COVID-19’s Effect on Chinese Micro-Mobility

Subscribe To Download This Insight

3Q 2020 | IN-5915

Bike sharing was kickstarted in China by three significant service operators: Mobike, Obike, and Ofo. However, financial struggles caused Ofo and Obike to collapse, resulting in several bike graveyards. It is without a doubt that micro-mobility sharing services have proved to be a beneficial method of transportation throughout lockdowns around the world with many benefits, including environmental ones. This ABI Insight will expand upon the micro-mobility premise further.

Registered users can unlock up to five pieces of premium content each month.

Log in or register to unlock this Insight.


COVID-19 Showing Promise for the Future of Sharing Micro-Mobility


Cycling as a mode of transportation has sparked during the lockdown period in China. Previous business plans from providers included flooding cities with thousands of bikes, which didn’t help with their social image, as many viewed the sheer mass numbers of bikes being placed as a nuisance. Now, with the use of Artificial Intelligence (AI), sharing platforms are able to identify the areas with the highest demand, allowing providers to turn their sights to the key profitable areas.

The sharing providers’ previous business models included merely dropping bikes off in different places with no reason for placing them there, which led to the bikes overcrowding the streets. Due to the annoyance this created for the public within these Chinese cities, ridership did not grow as the providers thought it would, which caused financial strains that lead to the closures of companies such as Ofo and Obike. If the providers had strategically placed the bikes instead, it would have appeared that demand was not an issue that contributed to the financial strain that the services experienced.

Electric Is Coming


The year 2019 saw a huge spike in general for electric bikes rides in China, Hellobike saw over 700 million rides take place on both electric bikes and electric scooters. Electric vehicles started off primarily in lower tier cities, where public transportation is sparse, but now higher tier cities are seeing higher numbers of electric vehicles being used, thanks to pandemic-related lifestyle alterations. Mobike recently announced (May 2020) that it will be placing several hundreds of thousands of pedelecs on the streets in the second half of 2020, with more available as and when they are required. Didi Qingju Bicycle has also adapted its business models due to rise of the e-bike in China in order to expand its e-bike presence in 2020.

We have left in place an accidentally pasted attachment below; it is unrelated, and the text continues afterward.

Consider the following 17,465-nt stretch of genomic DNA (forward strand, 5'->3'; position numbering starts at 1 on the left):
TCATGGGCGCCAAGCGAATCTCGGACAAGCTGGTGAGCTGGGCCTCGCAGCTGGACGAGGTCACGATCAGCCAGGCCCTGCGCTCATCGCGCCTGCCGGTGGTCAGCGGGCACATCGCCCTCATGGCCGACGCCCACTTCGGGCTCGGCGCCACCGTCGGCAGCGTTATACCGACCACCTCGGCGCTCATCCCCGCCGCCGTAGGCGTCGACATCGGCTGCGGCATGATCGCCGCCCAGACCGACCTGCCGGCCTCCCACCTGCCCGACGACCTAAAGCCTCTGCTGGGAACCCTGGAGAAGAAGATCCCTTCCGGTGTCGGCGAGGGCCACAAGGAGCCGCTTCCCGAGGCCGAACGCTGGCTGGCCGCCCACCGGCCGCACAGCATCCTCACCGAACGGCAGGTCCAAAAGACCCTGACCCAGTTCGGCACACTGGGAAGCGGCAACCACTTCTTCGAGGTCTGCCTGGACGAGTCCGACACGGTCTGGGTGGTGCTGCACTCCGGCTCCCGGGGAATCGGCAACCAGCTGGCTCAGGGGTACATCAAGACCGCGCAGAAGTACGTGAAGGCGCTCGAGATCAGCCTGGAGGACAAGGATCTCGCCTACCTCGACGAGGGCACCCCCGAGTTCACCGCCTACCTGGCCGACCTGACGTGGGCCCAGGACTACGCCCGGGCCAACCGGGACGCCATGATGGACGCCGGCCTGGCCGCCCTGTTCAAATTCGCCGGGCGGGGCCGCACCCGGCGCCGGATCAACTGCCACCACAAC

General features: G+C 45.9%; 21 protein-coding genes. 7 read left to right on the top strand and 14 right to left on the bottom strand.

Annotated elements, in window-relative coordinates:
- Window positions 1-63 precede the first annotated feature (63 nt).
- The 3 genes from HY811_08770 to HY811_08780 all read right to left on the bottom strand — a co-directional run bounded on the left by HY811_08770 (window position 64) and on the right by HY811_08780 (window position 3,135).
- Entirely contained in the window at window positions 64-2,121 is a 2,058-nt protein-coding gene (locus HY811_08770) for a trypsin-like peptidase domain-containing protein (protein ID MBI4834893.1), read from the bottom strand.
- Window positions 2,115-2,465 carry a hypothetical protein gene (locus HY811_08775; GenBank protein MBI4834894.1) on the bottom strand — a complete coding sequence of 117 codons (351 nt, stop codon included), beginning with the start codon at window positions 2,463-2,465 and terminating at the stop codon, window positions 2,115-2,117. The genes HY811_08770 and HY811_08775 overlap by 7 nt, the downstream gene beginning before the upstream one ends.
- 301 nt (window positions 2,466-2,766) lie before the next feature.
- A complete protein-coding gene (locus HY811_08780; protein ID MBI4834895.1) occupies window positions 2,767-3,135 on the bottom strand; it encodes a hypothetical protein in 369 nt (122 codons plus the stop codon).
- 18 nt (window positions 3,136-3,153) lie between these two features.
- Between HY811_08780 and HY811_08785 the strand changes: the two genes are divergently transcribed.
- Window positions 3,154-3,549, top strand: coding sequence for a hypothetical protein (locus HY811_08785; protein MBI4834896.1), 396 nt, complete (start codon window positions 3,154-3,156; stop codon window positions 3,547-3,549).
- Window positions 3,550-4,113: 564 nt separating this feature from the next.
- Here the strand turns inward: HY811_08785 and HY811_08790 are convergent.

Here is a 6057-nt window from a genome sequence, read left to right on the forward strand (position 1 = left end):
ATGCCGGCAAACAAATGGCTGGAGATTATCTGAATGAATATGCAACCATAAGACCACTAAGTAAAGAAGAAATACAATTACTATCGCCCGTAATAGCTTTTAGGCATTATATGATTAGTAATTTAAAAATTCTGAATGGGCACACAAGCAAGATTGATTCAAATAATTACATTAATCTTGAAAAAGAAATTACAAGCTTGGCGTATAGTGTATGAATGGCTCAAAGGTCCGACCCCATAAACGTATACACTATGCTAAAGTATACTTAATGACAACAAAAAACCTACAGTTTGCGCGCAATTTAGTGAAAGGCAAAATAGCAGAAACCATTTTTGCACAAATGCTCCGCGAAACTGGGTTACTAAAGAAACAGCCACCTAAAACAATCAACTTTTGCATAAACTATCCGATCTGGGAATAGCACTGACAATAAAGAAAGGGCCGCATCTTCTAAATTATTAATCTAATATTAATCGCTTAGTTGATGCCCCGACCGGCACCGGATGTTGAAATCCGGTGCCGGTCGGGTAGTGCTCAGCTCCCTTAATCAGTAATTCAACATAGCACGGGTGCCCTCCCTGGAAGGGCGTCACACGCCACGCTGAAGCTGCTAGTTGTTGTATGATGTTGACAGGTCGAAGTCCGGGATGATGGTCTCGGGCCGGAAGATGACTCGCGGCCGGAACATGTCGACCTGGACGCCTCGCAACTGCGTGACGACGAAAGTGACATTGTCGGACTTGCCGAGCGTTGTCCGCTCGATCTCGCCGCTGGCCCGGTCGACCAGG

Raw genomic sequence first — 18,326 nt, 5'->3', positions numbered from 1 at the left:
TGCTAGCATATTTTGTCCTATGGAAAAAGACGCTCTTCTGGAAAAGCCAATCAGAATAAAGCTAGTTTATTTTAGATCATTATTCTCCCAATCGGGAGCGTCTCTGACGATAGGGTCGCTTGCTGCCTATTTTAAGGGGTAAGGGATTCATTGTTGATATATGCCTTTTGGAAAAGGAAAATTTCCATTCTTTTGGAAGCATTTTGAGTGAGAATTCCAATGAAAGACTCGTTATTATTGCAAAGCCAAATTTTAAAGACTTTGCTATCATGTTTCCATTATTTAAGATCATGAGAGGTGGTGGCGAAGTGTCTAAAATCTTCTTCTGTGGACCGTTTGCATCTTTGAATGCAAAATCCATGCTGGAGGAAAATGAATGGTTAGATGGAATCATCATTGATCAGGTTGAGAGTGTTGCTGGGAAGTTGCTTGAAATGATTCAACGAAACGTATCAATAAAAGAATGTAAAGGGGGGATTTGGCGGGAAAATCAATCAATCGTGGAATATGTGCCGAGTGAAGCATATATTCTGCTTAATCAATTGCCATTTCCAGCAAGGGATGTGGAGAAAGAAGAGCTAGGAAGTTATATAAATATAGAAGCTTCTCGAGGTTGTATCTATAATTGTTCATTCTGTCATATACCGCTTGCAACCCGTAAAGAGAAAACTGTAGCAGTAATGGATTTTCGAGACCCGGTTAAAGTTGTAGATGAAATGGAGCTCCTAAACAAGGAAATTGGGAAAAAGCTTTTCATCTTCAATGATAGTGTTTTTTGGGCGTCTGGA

Chinese cities are leading the charge in transforming infrastructure to welcome electric vehicles. Centralized charging points that are both secure and convenient for users are required. In addition to this, sharing operators are required to consider which charging option is best suitable to ensure complete monetization of their assets. Hellobike, for example, is partnering with Chinese battery manufacturer CATL to help deploy over 1 million electric scooters, implementing a battery swap model to ensure scooters and e-bikes operate under new monetization models.

China's Micro-Mobility Steadily Growing


ABI Research released our Smart Bikes, Scooters, and Pedelecs: Expansion of Two Wheel Shared Transportation Market (AN-5271) Application Analysis Report, which forecasted that within there would be 29 million connected shared bikes and pedelecs in the Asia Pacific region by the end of 2020, the majority of which will be based in China, prior to the COVID-19 outbreak. Though it was feared that our forecasted figures would be skewed globally in the short term when the breakout of COVID-19 initially started, trends arising similar to those in China may show that our forecasted figures will not be as skewed as initially thought.  

At the beginning of the boom of shared micro-mobility in China, pedelecs were not as in demand. However, sharing providers have noted a change in how many pedelec rides have been taken, which in some regions is over double the number of rides in the previous year. The rise of electric vehicles in the Chinese market requires significant advances to the infrastructure that was previously available to service providers.

The pandemic is bringing vehicle sharing into the mainstream even more than ever in the Chinese market; it is more convenient, and is slowly overtaking public transportation as a main method of transportation. As the public’s views on transportation sharing methods change, it is possible that operators’ different transportation methods will be seen more as Transportation-as-a-Service (TaaS), as the public will no longer have to privately own their own vehicles. This would be a breakthrough for the Mobility-as-a-Service (MaaS) market, as it would ultimately slow sales and shipments within the privately-owned market.



Companies Mentioned